Cubital tunnel release with Wide Awake Local Anaesthesia No Tourniquet (WALANT) technique in an outpatient setting is safe and effective


Wide Awake Local Anaesthesia No Tourniquet (WALANT), cubital tunnel syndrome, ulnar nerve release

Published online: Apr 23 2024


1 Department of Orthopedic Surgery, Amphia Hospital, Breda, The Netherlands
2 Foundation for Orthopedic Research, Care and Education, Amphia Hospital, Breda, The Netherlands
3 Amsterdam UMC, University of Amsterdam, Department of Public and Occupational Health, Amsterdam Public Health research institute, Amsterdam, The Netherlands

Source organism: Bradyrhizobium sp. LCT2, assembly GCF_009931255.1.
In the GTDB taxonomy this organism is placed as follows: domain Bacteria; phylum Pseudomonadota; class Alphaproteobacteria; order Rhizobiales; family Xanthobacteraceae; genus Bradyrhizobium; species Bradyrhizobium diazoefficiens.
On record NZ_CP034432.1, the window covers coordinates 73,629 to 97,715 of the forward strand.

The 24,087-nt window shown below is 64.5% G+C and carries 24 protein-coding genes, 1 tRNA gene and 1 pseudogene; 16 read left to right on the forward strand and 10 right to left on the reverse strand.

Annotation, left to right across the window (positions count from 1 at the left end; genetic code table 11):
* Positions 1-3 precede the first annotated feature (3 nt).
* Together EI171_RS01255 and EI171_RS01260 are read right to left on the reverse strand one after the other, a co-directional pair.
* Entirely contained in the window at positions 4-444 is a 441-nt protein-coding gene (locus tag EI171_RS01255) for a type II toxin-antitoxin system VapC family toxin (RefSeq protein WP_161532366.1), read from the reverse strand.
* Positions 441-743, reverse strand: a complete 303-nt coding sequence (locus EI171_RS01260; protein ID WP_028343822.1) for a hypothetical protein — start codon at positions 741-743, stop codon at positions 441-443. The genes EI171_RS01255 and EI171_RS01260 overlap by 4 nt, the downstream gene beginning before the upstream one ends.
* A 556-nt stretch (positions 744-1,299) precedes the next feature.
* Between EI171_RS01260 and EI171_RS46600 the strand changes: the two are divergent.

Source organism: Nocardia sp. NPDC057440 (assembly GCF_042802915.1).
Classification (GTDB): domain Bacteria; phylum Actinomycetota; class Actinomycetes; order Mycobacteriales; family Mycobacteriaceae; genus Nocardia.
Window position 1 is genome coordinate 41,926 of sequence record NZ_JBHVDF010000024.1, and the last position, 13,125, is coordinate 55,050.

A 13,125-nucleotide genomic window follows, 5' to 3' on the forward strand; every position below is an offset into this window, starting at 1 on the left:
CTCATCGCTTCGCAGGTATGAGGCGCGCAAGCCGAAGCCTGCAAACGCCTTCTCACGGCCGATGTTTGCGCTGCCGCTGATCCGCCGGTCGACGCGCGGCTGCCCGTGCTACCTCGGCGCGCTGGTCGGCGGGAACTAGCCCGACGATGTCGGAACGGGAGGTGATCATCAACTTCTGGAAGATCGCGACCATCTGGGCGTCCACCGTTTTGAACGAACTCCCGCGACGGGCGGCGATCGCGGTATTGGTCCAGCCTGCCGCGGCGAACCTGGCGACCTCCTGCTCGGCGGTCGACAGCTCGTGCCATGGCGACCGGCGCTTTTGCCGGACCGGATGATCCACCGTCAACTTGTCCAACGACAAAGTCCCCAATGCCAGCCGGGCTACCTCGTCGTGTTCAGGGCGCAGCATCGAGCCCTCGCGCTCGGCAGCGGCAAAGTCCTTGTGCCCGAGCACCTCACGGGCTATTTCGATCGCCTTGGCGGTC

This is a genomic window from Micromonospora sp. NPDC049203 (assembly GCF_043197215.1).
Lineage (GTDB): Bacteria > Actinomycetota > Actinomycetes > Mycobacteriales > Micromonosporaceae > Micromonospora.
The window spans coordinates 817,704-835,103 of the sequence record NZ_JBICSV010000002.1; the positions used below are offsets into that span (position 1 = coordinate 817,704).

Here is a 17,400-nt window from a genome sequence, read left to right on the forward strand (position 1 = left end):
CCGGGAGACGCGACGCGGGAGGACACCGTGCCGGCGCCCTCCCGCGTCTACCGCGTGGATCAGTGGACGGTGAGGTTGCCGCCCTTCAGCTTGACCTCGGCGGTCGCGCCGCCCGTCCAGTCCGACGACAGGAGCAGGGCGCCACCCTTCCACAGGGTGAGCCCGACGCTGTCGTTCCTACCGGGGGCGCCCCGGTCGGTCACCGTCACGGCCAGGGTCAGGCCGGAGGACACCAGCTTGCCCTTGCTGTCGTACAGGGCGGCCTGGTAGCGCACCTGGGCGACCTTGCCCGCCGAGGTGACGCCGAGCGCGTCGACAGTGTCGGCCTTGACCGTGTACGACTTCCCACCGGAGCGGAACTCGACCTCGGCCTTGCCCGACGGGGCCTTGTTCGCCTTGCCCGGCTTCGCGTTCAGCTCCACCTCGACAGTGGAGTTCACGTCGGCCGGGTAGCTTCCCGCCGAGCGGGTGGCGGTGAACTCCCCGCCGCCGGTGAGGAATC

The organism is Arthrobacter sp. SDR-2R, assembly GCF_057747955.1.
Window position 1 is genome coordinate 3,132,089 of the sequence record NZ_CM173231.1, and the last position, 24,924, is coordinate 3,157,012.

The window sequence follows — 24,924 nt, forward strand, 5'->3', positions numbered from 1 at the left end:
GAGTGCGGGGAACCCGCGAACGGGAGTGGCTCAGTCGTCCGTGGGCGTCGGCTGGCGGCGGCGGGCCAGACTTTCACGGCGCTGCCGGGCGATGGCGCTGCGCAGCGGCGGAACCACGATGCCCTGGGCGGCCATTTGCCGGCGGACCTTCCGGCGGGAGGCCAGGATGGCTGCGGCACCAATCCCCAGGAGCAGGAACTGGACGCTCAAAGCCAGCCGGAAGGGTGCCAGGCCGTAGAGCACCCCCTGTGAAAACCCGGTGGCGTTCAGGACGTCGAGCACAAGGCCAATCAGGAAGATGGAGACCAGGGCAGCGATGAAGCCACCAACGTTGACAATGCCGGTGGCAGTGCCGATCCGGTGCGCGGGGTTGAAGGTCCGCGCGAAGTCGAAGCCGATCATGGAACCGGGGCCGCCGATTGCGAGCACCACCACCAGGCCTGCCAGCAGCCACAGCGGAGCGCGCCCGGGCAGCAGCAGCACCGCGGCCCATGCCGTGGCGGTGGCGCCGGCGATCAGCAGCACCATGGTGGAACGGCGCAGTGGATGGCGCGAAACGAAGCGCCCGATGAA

Ulnar nerve release is often performed under general anaesthesia. Wide Awake Local Anaesthesia No Tourniquet (WALANT) is a new anaesthetic method increasingly used by hand surgeons in an outpatient setting. It has advantages such as the possibility to shift surgical interventions out of the regular surgical theatre settings into an outpatient clinical setting, no risk of complications or side effects resulting from regional and general anesthesia and decreased costs. The use of WALANT has not been investigated extensively in elbow surgery. This study aims to evaluate clinical outcomes after ulnar nerve release under WALANT 27 patients with ulnar nerve release for cubital tunnel syndrome were included. The primary outcome was the presence of (remaining) symptoms after ulnar nerve release. Data was extracted from medical records. 13 out of 27 patients had (mild) remaining symptoms after ulnar nerve release, and 1 complication (superficial wound infection) was seen. Ulnar nerve release under WALANT is safe and effective in patients with primary ulnar nerve entrapment that have failed conservative therapy.